While the Langleys were most interested in producing original episodes, Kay’s interest in the show extended beyond simply adding a single half-hour series to his lineup. He wanted to make Cops a key franchise for the network. So in addition to green-lighting 13 new episodes, Kay hammered out a deal with Langley that includes access to 300 older episodes (out of the nearly 900 produced for Fox). “There’s a huge library … and we have it for a couple of years,” Kay says. “And the more we extend our deal to produce originals, the more access we get to the library.”
But the older episodes have ended up being more than just a time-filler (though, with literally dozens of episodes airing during the day, Wednesdays through Thursdays, it does fill many hours of the network’s lineup). Spike has also used Cops as anchor programming throughout the week, leveraging the show’s strong brand appeal to attract channel surfers who might otherwise skip over Spike. “It has a lot of utility for us,” Kay says. “And there’s no question it’s boosting audience.” The exec says slotting Cops reruns on Thursdays at eight, for example, has given a boost to its TNA Wrestling franchise, which airs at nine. “I’m not at all surprised the originals are doing well [on Saturdays],” Kay says. “But the ratings for the library [episodes] took us a little bit by surprise.” Overall, he says, Cops reruns “improve almost every time slot they’re in versus what we were doing a year ago.”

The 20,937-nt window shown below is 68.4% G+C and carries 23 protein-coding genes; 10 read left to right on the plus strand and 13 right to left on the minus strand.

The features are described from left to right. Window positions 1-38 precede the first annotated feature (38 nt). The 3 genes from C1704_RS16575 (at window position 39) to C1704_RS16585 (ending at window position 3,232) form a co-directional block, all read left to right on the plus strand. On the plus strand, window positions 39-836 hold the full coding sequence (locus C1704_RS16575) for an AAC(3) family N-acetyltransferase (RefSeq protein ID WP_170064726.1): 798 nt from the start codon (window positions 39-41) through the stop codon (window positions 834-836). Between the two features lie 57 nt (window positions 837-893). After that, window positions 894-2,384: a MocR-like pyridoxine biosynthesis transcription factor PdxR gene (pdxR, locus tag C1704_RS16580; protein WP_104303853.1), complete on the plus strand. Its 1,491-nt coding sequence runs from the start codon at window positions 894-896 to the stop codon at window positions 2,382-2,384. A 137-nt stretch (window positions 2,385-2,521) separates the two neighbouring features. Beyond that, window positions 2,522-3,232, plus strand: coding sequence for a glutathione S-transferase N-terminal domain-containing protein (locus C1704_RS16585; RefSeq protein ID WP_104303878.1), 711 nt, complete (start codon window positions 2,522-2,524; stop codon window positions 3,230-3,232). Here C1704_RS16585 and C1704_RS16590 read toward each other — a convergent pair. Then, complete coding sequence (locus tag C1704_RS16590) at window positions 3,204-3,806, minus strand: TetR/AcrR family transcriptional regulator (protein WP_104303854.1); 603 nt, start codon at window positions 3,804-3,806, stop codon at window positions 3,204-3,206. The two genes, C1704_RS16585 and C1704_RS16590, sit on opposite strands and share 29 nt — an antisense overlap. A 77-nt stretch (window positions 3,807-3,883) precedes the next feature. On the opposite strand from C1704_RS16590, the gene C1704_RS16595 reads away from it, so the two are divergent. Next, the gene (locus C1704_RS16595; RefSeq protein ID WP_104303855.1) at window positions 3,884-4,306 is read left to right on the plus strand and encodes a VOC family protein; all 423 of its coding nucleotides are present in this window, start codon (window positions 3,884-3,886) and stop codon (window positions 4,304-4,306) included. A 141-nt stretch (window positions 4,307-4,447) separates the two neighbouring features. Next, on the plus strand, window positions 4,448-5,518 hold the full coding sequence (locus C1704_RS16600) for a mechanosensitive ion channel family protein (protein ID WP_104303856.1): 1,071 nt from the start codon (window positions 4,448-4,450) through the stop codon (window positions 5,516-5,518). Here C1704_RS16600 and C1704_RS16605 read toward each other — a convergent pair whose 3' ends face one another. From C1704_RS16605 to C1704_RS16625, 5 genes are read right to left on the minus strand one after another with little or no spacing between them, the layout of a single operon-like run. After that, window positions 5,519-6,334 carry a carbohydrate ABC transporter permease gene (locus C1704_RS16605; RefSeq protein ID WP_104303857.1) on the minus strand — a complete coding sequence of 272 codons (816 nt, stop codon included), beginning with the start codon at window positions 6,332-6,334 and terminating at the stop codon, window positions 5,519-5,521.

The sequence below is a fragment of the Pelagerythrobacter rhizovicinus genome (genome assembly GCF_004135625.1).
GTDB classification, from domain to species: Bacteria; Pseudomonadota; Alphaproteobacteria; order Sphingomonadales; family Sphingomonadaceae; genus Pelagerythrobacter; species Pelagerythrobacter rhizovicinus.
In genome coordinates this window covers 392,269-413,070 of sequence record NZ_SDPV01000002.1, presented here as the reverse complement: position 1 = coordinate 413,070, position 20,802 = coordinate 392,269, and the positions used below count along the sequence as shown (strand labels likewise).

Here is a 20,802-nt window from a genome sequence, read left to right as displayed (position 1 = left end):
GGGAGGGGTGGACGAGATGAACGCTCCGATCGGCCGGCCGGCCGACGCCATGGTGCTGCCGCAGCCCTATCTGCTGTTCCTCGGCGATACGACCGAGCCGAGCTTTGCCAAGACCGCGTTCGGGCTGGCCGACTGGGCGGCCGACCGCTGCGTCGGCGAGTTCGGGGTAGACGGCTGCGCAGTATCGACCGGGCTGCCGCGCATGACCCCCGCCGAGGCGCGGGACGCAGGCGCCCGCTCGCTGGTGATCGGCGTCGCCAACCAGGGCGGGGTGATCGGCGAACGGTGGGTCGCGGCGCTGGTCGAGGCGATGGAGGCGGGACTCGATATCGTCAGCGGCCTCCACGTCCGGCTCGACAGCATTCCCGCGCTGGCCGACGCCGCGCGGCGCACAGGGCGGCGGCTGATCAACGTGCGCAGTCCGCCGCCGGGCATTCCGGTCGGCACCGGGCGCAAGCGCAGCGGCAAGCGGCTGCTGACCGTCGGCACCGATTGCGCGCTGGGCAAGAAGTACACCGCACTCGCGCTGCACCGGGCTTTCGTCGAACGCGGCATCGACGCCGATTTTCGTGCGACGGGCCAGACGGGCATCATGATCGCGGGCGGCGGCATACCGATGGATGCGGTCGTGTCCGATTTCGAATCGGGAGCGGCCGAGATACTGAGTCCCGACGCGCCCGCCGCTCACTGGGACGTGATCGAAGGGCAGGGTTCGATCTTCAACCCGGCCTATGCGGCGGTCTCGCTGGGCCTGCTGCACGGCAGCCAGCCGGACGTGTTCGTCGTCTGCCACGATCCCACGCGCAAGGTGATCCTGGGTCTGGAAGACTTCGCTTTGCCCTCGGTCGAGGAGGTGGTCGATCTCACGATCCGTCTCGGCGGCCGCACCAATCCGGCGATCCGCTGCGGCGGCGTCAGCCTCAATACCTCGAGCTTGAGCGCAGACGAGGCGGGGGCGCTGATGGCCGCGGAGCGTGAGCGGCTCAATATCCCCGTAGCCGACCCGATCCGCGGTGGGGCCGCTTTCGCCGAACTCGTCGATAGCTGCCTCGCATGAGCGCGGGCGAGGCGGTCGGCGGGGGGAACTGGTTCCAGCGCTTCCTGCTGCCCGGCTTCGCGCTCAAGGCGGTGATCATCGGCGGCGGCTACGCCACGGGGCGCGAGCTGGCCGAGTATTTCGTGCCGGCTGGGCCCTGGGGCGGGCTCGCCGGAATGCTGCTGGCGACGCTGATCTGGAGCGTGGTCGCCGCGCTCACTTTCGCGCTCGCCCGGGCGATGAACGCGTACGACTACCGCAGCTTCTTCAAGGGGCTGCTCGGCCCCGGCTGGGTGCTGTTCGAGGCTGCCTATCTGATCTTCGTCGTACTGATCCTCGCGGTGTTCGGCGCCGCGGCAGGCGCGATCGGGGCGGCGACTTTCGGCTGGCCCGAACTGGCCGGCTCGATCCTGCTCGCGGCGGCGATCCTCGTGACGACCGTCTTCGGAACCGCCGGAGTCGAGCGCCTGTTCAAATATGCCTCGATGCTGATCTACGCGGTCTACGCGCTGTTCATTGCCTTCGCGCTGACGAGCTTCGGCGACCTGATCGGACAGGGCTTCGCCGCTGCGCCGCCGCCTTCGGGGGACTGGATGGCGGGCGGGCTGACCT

The cross-generational, and even cross-gender, appeal of Cops may be one reason why the show’s numbers have been so impressive. Many of the older, male viewers who previously watched the show Saturdays on Fox are now finding it on Spike; some of its best ratings are with men aged 25 to 54. But the younger men who’ve been watching wrestling and Ink Master on the network also now seem to be coming to Cops. Kay even speculates that, since Cops has been on the air now for nearly a generation, there are some parents bringing their kids along. “You’ve got 25 years of history with this show, and a lot of parents watched it when they were kids,” he says. “I think it’s like wrestling. When you go to TNA matches, you see kids on their parents shoulders. I think Cops brings that.” And while Cops, like most things on Spike, does better with men than women, the show’s audience is 43 percent female. “There’s an assumption that it’s overwhelmingly male, but it’s pretty balanced,” Kay says.
Spike initially ordered 22 new episodes of Cops, but the show’s instant success has already convinced it to buy another 33 half-hour episodes, for a total of 55. Kay wouldn’t talk specifics about how much the show costs the network, but an industry source familiar with the show’s cost estimates Cops costs in the same ballpark as Spike’s other reality shows. And while titles such as Cops often don’t attract A-list advertisers, particularly when they air on broadcast networks, Kay says luring advertisers hasn’t been an issue. While some brands have no desire to showcase their goods in Cops, movie studios, fast-food restaurants, and video game manufacturers are more than happy to ride along with the men and women of law enforcement. “Advertisers like ratings,” says Kay. And growth is what they like to see. That’s what we’re getting with Cops. It’s providing a lift for the whole network.”